Nissl staining on adult mouse brain
Mice were anesthetized with CO2 and perfused through the heart, first with Sodium Chloride 0.9% (S.A.L.F) to remove blood form the tissues and then fixed with Paraformaldehyde 4% in PBS (PFA, Sigma-Aldrich). Brains were extracted from the skulls and left in PFA 4% overnight. To remove water from the tissues, brains were dipped in Sucrose 30% until they sank in the bottom of the falcon. Subsequently, they were included in OCT compound, frozen and finally cut with the cryostat in 50 µm coronal section, slices were conserved in PBS-azide 0.1%.
To perform Nissl staining, brain sections are laid in gelatinized slides and once dried, slices are briefly washed in H2O mQ and then stained with 0.1% Cresyl violet solution, previously heated at 65 °C, for 8 min. After two washes of 3 min in H2O mQ, slides are dehydrated with ethanol scale, dipping the slides in ethanol 70%, 95%, and 100% for 2 min, and lastly in xylene for 30 min.
The mounting medium used is Eukitt®.
Single-cell suspensions were prepared from Rosa26::LoxP-STOP-LoxP-hSETBP1G870S/+ (WT) and Rosa26::hSETBP1G870S/+ (full mutant) embryos YS. After collagenase digestion, cells were resuspended in Calcium Magnesium-Free PBS, FBS 10%, Penicillin-Streptomycin 1%, EDTA 2 mM and stained with Rat anti-mouse CD71-PE (BioLegend Cat# 113808,
RRID:AB_313569), Rat anti-mouse Ter119 -PE-Cy5 (BioLegend Cat# 116210, RRID:AB_313711). Gates were set using unstained, single stained and fluorescence-minus-one (FMO) controls. Dead cells were excluded based on Hoechst 33258 (Sigma) incorporation. Data acquisition was performed on a BD LSR Fortessa X-20 cytometer. Flow cytometry data was analyzed using FlowJo software v10.8.1 (BD).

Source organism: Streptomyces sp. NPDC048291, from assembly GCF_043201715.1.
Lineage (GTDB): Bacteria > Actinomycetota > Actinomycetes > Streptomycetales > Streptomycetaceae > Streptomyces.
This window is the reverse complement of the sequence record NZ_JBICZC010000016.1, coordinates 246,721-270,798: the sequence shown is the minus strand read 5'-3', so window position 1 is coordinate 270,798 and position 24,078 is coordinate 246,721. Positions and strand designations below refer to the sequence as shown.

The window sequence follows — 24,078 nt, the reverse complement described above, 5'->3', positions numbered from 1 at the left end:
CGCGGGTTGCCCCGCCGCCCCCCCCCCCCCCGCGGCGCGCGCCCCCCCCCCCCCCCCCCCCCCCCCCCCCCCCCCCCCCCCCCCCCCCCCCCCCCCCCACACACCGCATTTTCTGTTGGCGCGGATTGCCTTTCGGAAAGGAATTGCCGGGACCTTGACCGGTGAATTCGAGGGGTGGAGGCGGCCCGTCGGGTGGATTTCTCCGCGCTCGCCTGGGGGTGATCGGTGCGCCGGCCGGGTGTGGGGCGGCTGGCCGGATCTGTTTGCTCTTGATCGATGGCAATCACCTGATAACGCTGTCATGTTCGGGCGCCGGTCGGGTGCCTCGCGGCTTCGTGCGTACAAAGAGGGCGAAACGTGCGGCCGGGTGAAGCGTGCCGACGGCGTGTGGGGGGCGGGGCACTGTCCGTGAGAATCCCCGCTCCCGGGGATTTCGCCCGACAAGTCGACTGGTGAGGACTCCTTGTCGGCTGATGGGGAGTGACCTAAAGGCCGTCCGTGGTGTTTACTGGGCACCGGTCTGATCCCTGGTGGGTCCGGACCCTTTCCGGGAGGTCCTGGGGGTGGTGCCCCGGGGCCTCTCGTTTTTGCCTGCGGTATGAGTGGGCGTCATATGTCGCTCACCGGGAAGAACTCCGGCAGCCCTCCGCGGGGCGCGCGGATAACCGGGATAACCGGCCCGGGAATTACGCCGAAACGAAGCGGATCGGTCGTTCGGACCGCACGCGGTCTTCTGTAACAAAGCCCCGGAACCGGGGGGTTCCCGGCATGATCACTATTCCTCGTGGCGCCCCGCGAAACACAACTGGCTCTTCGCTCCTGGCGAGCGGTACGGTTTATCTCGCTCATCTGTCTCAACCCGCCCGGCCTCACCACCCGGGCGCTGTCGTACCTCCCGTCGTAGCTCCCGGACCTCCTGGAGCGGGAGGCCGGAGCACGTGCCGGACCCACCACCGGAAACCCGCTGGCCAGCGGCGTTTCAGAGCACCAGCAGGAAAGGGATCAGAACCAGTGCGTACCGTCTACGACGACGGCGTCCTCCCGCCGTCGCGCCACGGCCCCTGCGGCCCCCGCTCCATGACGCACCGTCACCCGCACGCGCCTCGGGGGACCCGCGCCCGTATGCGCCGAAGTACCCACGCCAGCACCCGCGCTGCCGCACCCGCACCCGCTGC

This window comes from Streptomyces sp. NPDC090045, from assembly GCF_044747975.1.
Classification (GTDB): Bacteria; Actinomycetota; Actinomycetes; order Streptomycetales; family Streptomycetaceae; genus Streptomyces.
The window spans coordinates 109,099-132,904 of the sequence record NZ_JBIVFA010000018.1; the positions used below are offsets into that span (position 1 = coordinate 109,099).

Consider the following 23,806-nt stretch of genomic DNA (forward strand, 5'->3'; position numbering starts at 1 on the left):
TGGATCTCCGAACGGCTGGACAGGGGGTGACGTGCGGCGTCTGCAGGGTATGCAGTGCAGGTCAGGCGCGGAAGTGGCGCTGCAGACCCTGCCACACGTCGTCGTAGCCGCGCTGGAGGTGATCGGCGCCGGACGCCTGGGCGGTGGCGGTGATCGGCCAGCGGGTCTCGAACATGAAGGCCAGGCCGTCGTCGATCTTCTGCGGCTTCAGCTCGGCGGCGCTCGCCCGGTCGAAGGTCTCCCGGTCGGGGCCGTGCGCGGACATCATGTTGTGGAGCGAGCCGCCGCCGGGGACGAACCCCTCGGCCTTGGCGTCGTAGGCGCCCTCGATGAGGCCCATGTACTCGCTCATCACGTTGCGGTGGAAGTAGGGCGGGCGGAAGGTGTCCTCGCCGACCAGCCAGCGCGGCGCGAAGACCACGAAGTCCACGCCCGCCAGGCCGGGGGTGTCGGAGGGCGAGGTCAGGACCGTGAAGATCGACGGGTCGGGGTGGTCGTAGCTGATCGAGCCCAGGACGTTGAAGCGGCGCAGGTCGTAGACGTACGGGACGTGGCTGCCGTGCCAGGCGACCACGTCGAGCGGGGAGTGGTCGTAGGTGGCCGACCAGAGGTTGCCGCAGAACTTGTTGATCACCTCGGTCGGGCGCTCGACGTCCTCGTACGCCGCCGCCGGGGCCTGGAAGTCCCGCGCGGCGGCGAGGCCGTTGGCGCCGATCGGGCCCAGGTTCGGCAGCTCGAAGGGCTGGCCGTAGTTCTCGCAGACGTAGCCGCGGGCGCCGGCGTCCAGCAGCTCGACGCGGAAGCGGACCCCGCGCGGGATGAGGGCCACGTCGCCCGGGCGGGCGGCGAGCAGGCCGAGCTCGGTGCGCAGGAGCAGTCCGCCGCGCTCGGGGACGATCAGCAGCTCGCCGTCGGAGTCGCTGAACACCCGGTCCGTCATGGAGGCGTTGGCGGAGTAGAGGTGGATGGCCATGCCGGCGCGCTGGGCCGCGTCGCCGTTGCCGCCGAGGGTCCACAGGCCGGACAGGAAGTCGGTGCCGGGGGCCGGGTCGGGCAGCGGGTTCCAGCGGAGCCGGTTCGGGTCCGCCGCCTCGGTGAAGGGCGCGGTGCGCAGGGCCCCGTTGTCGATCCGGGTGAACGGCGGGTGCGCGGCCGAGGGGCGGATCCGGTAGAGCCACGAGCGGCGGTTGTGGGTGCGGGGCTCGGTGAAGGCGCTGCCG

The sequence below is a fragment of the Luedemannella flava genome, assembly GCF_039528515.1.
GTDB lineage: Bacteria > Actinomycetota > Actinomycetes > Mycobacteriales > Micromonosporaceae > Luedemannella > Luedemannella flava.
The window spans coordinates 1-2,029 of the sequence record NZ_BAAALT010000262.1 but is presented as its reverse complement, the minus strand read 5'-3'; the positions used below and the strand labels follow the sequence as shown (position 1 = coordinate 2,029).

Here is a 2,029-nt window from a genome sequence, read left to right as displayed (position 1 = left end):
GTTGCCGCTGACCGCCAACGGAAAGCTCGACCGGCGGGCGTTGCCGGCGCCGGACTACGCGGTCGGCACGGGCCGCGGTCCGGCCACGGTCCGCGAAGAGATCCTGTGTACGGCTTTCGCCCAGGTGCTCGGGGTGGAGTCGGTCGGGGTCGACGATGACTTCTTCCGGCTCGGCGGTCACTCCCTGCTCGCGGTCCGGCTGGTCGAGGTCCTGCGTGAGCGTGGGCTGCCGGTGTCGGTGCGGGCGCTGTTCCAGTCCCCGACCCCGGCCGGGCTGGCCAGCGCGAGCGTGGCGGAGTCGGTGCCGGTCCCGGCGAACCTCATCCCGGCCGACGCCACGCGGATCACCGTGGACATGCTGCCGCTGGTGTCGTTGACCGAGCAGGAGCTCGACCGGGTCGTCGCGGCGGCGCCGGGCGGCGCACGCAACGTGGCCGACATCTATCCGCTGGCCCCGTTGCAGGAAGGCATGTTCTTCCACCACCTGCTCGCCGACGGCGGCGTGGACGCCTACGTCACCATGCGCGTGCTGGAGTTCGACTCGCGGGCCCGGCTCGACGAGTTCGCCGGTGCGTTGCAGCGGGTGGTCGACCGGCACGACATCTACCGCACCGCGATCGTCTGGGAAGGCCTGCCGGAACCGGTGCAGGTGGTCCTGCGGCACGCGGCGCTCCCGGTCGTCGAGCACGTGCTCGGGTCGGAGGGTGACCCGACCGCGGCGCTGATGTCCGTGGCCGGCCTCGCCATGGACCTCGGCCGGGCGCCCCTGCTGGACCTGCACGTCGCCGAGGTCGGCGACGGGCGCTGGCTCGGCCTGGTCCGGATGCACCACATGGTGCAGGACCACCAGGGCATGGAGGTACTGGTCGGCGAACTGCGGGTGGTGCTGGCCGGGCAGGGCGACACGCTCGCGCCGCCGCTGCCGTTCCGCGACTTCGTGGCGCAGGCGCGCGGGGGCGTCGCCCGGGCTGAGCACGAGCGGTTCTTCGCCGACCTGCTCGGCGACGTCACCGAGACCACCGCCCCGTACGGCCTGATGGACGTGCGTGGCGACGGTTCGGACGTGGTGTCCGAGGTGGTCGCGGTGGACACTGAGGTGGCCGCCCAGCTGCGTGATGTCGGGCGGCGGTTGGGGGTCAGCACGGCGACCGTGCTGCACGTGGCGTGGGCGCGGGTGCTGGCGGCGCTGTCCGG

Generation of mRNA and Zebrafish embryo microinjection
Polyadenylated mRNAs were produced using the mMessage mMachine SP6 Transcription Kit (AM1340, ThermoFisher Scientific) and Poly(A) Tailing Kit (AM1350, Ambion). The resulting mRNAs were purified with QIAGEN RNeasy mini kit (74104) and quantified by nanodrop spectrophotometer. RNA quality was also visualized on agarose gel. 2.5 nl of mRNA were injected into the yolk of one cell stage zebrafish embryos at a concentration of 100 or 200 ng/ul. The injections were performed with an air-pressured Pico-lighter injector (PLI100A, Warner Instruments) using 0.5 mm glass capillaries (30-0032, Harvard apparatus) pulled with a PC-10 needle puller (Narishige).
iPSCs, NPCs, neurons, mouse cortex or Zebrafish brains were homogenized in RIPA buffer (50 mM Tris pH 7.5, 150 mM NaCl, 1 mM EDTA, SDS (0,1% for cells, 1% for cortex)), 1% Triton X-100, Roche Complete EDTA-free Protease Inhibitor Cocktail, Roche PhosSTOP EASYpack) and Western blot analysis was performed using primary antibodies as needed, incubated overnight at 4 °C in blocking solution composed by 5% BSA (Sigma-Aldrich) or 5% Non-Fat Dry Milk in PBS-TWEEN 0,1% (Sigma-Aldrich). Band densitometry relative to control was calculated using Image Lab software (Biorad), normalized on housekeeping as indicated in each figure; post-translational modifications were analyzed by first normalizing both total and modified form of the protein of interest on housekeeping, and then plotting the ratio between modified vs total relative to control. A list of antibodies is provided in the Supplementary Table 1. Cropped images are shown in the figure panels while original uncropped images are provided in Supplementary Figs. 10 and 11.